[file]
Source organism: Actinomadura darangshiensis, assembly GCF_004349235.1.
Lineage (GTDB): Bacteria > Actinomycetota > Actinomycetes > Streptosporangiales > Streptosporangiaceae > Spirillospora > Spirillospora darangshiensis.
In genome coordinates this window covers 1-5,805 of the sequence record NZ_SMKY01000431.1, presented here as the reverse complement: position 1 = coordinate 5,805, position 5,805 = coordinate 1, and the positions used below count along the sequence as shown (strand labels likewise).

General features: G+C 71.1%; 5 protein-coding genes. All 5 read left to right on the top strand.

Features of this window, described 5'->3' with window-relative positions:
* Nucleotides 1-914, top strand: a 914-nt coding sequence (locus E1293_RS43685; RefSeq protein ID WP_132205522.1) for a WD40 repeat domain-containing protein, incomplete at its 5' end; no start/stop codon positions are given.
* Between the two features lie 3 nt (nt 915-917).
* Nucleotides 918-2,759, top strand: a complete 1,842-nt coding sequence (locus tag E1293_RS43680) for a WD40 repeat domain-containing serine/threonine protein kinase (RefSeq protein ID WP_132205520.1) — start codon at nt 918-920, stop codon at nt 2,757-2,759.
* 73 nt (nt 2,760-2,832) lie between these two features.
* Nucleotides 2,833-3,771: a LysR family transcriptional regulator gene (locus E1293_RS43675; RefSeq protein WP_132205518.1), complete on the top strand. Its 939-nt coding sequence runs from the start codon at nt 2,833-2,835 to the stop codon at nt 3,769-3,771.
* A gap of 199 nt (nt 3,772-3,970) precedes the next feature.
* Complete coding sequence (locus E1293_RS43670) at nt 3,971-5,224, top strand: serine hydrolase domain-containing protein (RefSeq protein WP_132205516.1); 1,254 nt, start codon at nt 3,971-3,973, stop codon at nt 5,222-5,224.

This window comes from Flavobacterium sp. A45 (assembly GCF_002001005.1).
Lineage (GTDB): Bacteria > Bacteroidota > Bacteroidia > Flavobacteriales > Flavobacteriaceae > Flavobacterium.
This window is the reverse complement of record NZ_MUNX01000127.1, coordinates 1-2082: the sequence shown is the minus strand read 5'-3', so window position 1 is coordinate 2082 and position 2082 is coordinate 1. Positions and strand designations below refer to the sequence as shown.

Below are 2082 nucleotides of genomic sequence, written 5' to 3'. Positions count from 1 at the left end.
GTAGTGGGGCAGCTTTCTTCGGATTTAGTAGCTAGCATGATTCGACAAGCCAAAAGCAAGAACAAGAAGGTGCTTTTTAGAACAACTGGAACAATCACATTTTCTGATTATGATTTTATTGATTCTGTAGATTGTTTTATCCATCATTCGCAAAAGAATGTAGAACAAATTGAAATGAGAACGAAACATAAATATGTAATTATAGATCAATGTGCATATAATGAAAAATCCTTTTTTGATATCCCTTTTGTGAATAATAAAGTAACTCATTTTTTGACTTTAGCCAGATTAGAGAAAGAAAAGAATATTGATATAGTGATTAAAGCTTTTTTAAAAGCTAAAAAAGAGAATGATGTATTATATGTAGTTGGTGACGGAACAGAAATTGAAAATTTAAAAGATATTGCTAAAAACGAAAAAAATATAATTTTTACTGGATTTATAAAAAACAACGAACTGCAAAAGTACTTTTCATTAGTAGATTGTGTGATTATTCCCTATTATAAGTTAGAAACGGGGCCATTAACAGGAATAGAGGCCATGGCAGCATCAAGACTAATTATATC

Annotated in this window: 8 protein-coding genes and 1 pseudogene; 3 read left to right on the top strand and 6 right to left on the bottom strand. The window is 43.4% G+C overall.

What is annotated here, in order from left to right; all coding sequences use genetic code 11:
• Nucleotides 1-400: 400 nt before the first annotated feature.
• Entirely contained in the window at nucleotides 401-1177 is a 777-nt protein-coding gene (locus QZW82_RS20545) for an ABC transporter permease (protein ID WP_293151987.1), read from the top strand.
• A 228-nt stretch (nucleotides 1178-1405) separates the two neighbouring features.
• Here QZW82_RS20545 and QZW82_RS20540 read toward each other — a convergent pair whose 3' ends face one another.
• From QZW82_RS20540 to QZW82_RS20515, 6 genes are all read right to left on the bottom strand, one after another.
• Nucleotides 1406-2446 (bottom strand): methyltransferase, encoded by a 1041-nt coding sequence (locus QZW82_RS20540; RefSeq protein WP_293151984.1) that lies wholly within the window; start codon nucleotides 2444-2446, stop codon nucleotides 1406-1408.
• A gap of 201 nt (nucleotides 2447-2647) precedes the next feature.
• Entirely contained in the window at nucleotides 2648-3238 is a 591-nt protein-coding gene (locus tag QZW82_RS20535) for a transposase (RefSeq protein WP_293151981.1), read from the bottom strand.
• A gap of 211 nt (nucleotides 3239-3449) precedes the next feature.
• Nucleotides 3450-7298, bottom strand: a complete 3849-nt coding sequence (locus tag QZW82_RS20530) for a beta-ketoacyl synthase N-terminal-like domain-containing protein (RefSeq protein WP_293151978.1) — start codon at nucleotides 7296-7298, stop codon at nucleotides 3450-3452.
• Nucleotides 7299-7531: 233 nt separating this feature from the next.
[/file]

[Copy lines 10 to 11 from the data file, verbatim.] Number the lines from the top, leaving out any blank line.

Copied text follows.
* Nucleotides 2,833-3,771: a LysR family transcriptional regulator gene (locus E1293_RS43675; RefSeq protein WP_132205518.1), complete on the top strand. Its 939-nt coding sequence runs from the start codon at nt 2,833-2,835 to the stop codon at nt 3,769-3,771.
* A gap of 199 nt (nt 3,772-3,970) precedes the next feature.